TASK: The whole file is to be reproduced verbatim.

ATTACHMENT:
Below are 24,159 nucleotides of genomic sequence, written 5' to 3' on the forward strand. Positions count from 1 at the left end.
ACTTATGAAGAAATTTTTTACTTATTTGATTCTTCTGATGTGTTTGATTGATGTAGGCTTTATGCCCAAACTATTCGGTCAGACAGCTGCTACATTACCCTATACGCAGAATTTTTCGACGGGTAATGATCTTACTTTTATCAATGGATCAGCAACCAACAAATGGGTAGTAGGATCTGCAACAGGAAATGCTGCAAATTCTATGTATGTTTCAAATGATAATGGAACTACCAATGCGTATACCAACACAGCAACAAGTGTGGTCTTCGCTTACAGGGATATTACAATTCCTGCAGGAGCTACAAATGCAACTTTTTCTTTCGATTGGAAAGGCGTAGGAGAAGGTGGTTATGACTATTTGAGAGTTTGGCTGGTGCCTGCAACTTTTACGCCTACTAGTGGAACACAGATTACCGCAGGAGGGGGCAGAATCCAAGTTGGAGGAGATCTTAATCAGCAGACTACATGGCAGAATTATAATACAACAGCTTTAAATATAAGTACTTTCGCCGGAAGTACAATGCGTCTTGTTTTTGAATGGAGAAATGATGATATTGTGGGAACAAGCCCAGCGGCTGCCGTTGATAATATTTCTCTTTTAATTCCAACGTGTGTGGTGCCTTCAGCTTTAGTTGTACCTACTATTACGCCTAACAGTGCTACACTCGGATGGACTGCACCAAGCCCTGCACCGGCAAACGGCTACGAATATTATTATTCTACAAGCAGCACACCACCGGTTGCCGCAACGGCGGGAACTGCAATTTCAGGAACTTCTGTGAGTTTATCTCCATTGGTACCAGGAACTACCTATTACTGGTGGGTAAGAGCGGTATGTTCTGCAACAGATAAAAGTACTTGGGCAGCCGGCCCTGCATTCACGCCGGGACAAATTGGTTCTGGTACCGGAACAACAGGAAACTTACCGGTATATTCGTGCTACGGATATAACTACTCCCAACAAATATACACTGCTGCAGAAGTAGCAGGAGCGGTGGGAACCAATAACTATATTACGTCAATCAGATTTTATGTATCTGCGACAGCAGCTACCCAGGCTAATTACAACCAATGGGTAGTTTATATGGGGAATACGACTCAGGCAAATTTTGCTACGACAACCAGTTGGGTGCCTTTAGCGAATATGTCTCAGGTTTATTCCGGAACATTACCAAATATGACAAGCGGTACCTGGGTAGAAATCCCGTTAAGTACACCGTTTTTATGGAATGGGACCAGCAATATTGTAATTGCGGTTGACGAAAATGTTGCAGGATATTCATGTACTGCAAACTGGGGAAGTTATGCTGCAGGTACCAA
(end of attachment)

Below are 24,159 nucleotides of genomic sequence, written 5' to 3' on the forward strand. Positions count from 1 at the left end.
ACTTATGAAGAAATTTTTTACTTATTTGATTCTTCTGATGTGTTTGATTGATGTAGGCTTTATGCCCAAACTATTCGGTCAGACAGCTGCTACATTACCCTATACGCAGAATTTTTCGACGGGTAATGATCTTACTTTTATCAATGGATCAGCAACCAACAAATGGGTAGTAGGATCTGCAACAGGAAATGCTGCAAATTCTATGTATGTTTCAAATGATAATGGAACTACCAATGCGTATACCAACACAGCAACAAGTGTGGTCTTCGCTTACAGGGATATTACAATTCCTGCAGGAGCTACAAATGCAACTTTTTCTTTCGATTGGAAAGGCGTAGGAGAAGGTGGTTATGACTATTTGAGAGTTTGGCTGGTGCCTGCAACTTTTACGCCTACTAGTGGAACACAGATTACCGCAGGAGGGGGCAGAATCCAAGTTGGAGGAGATCTTAATCAGCAGACTACATGGCAGAATTATAATACAACAGCTTTAAATATAAGTACTTTCGCCGGAAGTACAATGCGTCTTGTTTTTGAATGGAGAAATGATGATATTGTGGGAACAAGCCCAGCGGCTGCCGTTGATAATATTTCTCTTTTAATTCCAACGTGTGTGGTGCCTTCAGCTTTAGTTGTACCTACTATTACGCCTAACAGTGCTACACTCGGATGGACTGCACCAAGCCCTGCACCGGCAAACGGCTACGAATATTATTATTCTACAAGCAGCACACCACCGGTTGCCGCAACGGCGGGAACTGCAATTTCAGGAACTTCTGTGAGTTTATCTCCATTGGTACCAGGAACTACCTATTACTGGTGGGTAAGAGCGGTATGTTCTGCAACAGATAAAAGTACTTGGGCAGCCGGCCCTGCATTCACGCCGGGACAAATTGGTTCTGGTACCGGAACAACAGGAAACTTACCGGTATATTCGTGCTACGGATATAACTACTCCCAACAAATATACACTGCTGCAGAAGTAGCAGGAGCGGTGGGAACCAATAACTATATTACGTCAATCAGATTTTATGTATCTGCGACAGCAGCTACCCAGGCTAATTACAACCAATGGGTAGTTTATATGGGGAATACGACTCAGGCAAATTTTGCTACGACAACCAGTTGGGTGCCTTTAGCGAATATGTCTCAGGTTTATTCCGGAACATTACCAAATATGACAAGCGGTACCTGGGTAGAAATCCCGTTAAGTACACCGTTTTTATGGAATGGGACCAGCAATATTGTAATTGCGGTTGACGAAAATGTTGCAGGATATTCATGTACTGCAAACTGGGGAAGTTATGCTGCAGGTACCAA